Research indicates that failing to tell a story may contribute to a lack of trust in science, such as doubt about climate change.
“Narrative affects an audience’s perception of the person who is delivering the message,” says Melanie Green, a professor of communication in the University at Buffalo.
Green is coauthor of a new study that turns the rich literature of person-perception on its head to look at how the nature of the message affects our perception of the person delivering it, rather than how the person affects our perception of the message.
“Both qualities—warmth and competence—can increase together.”
“Our findings suggest that telling stories when communicating can make the speaker appear more warm and trustworthy, as opposed to speaking some other way, such as providing only statistics and figures,” says Green, a social psychologist and an expert on narrative persuasion and the power of storytelling.
Research in science communication inspired the new work. “We wanted to explore why people are sometimes distrusting of what amounts to the best possible evidence we have on many issues,” Green says.
People rely on two qualities in particular when forming impressions of someone: warmth and competence, according to Green. Warmth is defined as being friendly, helpful, and trustworthy, while competence relates to ability, intelligence, and skill.
Previous research indicates that people perceive scientists as smart but distant, and high in competence but low in warmth—a deficiency that implies a lack of trustworthiness.
“That perception might be a communication barrier that’s responsible for people believing that regardless of someone’s ability, they still might not have the best interests of others in mind,” says Green.
“We worked from the idea of science communication, but the results can be applied whenever there’s someone perceived as high in competence, but cold and distant.”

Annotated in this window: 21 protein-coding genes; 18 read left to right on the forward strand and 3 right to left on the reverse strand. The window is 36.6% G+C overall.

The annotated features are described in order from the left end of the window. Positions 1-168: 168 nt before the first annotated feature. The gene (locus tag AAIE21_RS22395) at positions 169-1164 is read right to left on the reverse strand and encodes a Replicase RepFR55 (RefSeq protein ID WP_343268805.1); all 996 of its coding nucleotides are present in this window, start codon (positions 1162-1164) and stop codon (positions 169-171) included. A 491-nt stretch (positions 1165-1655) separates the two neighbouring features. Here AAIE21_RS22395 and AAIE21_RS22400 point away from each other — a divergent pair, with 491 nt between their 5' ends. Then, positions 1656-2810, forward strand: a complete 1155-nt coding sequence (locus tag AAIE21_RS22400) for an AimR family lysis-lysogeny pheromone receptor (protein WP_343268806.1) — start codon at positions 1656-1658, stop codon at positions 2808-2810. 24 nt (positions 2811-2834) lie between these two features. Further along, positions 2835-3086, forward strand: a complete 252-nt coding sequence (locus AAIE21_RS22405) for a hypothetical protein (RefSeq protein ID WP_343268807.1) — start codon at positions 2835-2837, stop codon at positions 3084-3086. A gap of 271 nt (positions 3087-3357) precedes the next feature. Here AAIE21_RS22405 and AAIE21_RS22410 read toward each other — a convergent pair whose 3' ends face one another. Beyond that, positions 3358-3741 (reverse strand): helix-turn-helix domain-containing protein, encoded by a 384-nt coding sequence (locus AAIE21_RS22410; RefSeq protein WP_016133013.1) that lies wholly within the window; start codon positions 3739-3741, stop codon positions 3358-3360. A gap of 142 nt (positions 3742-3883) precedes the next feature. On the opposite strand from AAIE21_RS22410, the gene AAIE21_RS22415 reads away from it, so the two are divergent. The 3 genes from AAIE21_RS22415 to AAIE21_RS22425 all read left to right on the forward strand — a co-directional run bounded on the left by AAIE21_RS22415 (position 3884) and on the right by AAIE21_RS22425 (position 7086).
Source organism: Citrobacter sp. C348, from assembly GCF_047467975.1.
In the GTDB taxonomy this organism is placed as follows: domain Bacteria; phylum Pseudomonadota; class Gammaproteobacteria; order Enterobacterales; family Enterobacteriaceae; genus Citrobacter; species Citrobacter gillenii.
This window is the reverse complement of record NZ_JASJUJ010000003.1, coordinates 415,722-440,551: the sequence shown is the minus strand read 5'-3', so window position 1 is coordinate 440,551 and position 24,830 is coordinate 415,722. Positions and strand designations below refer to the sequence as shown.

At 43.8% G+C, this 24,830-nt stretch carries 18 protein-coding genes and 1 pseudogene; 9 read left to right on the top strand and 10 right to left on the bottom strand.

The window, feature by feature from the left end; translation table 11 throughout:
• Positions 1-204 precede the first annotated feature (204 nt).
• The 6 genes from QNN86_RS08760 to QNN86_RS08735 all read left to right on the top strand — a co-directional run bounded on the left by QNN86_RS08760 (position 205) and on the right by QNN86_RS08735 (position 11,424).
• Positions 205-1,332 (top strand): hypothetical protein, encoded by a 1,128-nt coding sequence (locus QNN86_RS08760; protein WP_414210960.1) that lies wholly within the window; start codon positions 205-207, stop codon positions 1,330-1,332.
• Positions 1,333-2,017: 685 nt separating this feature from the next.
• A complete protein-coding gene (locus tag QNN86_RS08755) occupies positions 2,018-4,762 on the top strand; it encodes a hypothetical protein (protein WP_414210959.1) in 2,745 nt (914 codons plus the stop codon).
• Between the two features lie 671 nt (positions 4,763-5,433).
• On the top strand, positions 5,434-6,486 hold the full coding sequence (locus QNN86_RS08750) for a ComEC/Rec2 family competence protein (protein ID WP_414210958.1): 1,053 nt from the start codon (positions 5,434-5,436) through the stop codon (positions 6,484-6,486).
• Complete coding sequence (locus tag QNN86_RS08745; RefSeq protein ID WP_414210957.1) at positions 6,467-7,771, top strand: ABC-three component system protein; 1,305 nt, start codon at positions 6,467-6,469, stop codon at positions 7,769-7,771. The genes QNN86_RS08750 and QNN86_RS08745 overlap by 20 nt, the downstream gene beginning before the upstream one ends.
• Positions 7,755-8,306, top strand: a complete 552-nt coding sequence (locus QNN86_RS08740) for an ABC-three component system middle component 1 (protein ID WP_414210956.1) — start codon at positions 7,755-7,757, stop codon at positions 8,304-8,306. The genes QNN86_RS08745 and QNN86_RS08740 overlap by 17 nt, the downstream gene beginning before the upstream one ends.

“Telling a story might be a way to improve that perception of warmth because stories create empathy, and we begin to appreciate what characters in the narrative are going through.”
Testing trust in science
The researchers conducted three studies with between 235 and 255 participants. In the first two studies, people read a scenario that required them to give advice on a bank or vacation destination, using either storytelling or statistical information, such as describing how a family member was able to secure home financing because of the efforts of a loan officer or running through the bank’s interest rates and level of customer satisfaction.
In the later study, people again told stories or provided statistics, with the listener then deciding with whom they wanted to work on a specific task.
For each study, there was clear support for message features, like the types of evidence inherent in stories or statistics, influencing perception of the source.
Why do science communicators resist?
Green says she understands the hesitancy about scientists telling stories. She’s one of those scientists, and realizes the risks of people drawing conclusions beyond the findings of established research.
“As scientists we’re trained to be careful about the limits of our data and to be precise. One story is not going to explain everything,” she says. “But there are many types of stories, and we can discuss things like how data were collected; why the research team came together; what interests us most about this field of study.
“These kinds of stories keep things precise, but help create warmth and trustworthiness without treading on scientific ideals.”
And that trustworthiness does not necessarily come at the expense of competence, she notes.
“We do have evidence for a general positive effect,” says Green. “Both qualities—warmth and competence—can increase together.”
Additional researchers from Duke University and the Agency for Science, Technology, and Research in Singapore contributed to the work.
The research appears in PLOS ONE.
Source: University at Buffalo